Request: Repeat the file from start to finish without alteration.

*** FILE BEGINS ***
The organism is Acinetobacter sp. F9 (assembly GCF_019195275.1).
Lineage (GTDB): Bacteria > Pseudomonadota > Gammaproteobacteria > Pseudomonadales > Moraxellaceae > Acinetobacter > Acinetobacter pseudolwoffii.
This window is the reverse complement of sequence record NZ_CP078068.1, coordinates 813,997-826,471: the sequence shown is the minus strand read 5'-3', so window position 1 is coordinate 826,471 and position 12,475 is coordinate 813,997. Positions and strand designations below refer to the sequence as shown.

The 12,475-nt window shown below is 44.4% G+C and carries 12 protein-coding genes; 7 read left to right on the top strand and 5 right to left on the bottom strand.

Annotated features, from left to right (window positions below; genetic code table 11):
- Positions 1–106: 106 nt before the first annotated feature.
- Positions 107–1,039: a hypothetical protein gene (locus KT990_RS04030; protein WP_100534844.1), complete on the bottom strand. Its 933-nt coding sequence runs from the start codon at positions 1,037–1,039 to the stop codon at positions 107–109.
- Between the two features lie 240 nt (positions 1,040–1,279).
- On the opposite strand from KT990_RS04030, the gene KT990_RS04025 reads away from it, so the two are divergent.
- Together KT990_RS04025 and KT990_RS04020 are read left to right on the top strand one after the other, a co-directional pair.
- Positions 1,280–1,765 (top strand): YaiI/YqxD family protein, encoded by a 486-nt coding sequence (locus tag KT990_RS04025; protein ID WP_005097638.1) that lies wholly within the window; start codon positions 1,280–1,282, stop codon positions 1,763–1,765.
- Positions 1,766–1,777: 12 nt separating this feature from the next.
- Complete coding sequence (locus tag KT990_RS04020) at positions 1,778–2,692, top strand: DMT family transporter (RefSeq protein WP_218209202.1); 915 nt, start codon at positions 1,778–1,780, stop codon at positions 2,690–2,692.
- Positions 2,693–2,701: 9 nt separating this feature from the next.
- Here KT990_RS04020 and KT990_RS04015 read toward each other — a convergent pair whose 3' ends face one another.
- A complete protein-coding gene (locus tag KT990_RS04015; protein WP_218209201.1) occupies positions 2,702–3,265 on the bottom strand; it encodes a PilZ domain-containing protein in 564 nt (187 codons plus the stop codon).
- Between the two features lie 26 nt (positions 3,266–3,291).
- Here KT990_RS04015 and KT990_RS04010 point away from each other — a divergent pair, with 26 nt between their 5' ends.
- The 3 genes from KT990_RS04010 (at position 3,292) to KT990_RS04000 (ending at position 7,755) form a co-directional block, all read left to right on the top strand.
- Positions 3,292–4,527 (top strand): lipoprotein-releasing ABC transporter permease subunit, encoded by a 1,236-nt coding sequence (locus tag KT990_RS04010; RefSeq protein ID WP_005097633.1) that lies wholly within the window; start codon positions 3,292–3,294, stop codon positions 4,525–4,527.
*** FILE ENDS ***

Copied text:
The organism is Acinetobacter sp. F9 (assembly GCF_019195275.1).
Lineage (GTDB): Bacteria > Pseudomonadota > Gammaproteobacteria > Pseudomonadales > Moraxellaceae > Acinetobacter > Acinetobacter pseudolwoffii.
This window is the reverse complement of sequence record NZ_CP078068.1, coordinates 813,997-826,471: the sequence shown is the minus strand read 5'-3', so window position 1 is coordinate 826,471 and position 12,475 is coordinate 813,997. Positions and strand designations below refer to the sequence as shown.

The 12,475-nt window shown below is 44.4% G+C and carries 12 protein-coding genes; 7 read left to right on the top strand and 5 right to left on the bottom strand.

Annotated features, from left to right (window positions below; genetic code table 11):
- Positions 1–106: 106 nt before the first annotated feature.
- Positions 107–1,039: a hypothetical protein gene (locus KT990_RS04030; protein WP_100534844.1), complete on the bottom strand. Its 933-nt coding sequence runs from the start codon at positions 1,037–1,039 to the stop codon at positions 107–109.
- Between the two features lie 240 nt (positions 1,040–1,279).
- On the opposite strand from KT990_RS04030, the gene KT990_RS04025 reads away from it, so the two are divergent.
- Together KT990_RS04025 and KT990_RS04020 are read left to right on the top strand one after the other, a co-directional pair.
- Positions 1,280–1,765 (top strand): YaiI/YqxD family protein, encoded by a 486-nt coding sequence (locus tag KT990_RS04025; protein ID WP_005097638.1) that lies wholly within the window; start codon positions 1,280–1,282, stop codon positions 1,763–1,765.
- Positions 1,766–1,777: 12 nt separating this feature from the next.
- Complete coding sequence (locus tag KT990_RS04020) at positions 1,778–2,692, top strand: DMT family transporter (RefSeq protein WP_218209202.1); 915 nt, start codon at positions 1,778–1,780, stop codon at positions 2,690–2,692.
- Positions 2,693–2,701: 9 nt separating this feature from the next.
- Here KT990_RS04020 and KT990_RS04015 read toward each other — a convergent pair whose 3' ends face one another.
- A complete protein-coding gene (locus tag KT990_RS04015; protein WP_218209201.1) occupies positions 2,702–3,265 on the bottom strand; it encodes a PilZ domain-containing protein in 564 nt (187 codons plus the stop codon).
- Between the two features lie 26 nt (positions 3,266–3,291).
- Here KT990_RS04015 and KT990_RS04010 point away from each other — a divergent pair, with 26 nt between their 5' ends.
- The 3 genes from KT990_RS04010 (at position 3,292) to KT990_RS04000 (ending at position 7,755) form a co-directional block, all read left to right on the top strand.
- Positions 3,292–4,527 (top strand): lipoprotein-releasing ABC transporter permease subunit, encoded by a 1,236-nt coding sequence (locus tag KT990_RS04010; RefSeq protein ID WP_005097633.1) that lies wholly within the window; start codon positions 3,292–3,294, stop codon positions 4,525–4,527.